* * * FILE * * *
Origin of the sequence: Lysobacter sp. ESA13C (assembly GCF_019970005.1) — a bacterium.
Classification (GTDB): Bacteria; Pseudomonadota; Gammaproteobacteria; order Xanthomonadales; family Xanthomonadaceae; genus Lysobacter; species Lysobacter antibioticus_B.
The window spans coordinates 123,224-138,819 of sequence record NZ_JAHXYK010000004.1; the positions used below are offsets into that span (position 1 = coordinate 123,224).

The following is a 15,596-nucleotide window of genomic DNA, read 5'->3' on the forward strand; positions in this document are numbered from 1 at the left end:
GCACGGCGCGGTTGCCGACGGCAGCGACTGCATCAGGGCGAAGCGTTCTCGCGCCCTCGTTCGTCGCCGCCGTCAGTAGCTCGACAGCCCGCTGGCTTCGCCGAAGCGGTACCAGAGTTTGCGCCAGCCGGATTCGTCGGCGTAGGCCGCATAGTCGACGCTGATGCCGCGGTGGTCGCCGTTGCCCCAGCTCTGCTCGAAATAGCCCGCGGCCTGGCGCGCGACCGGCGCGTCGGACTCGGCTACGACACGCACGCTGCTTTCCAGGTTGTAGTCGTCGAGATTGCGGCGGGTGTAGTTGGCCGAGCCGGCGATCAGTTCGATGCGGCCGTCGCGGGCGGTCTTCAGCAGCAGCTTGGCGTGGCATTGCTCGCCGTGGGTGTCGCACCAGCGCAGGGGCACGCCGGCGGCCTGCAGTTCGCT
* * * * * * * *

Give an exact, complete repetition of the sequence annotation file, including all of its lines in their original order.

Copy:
Origin of the sequence: Lysobacter sp. ESA13C (assembly GCF_019970005.1) — a bacterium.
Classification (GTDB): Bacteria; Pseudomonadota; Gammaproteobacteria; order Xanthomonadales; family Xanthomonadaceae; genus Lysobacter; species Lysobacter antibioticus_B.
The window spans coordinates 123,224-138,819 of sequence record NZ_JAHXYK010000004.1; the positions used below are offsets into that span (position 1 = coordinate 123,224).

The following is a 15,596-nucleotide window of genomic DNA, read 5'->3' on the forward strand; positions in this document are numbered from 1 at the left end:
GCACGGCGCGGTTGCCGACGGCAGCGACTGCATCAGGGCGAAGCGTTCTCGCGCCCTCGTTCGTCGCCGCCGTCAGTAGCTCGACAGCCCGCTGGCTTCGCCGAAGCGGTACCAGAGTTTGCGCCAGCCGGATTCGTCGGCGTAGGCCGCATAGTCGACGCTGATGCCGCGGTGGTCGCCGTTGCCCCAGCTCTGCTCGAAATAGCCCGCGGCCTGGCGCGCGACCGGCGCGTCGGACTCGGCTACGACACGCACGCTGCTTTCCAGGTTGTAGTCGTCGAGATTGCGGCGGGTGTAGTTGGCCGAGCCGGCGATCAGTTCGATGCGGCCGTCGCGGGCGGTCTTCAGCAGCAGCTTGGCGTGGCATTGCTCGCCGTGGGTGTCGCACCAGCGCAGGGGCACGCCGGCGGCCTGCAGTTCGCT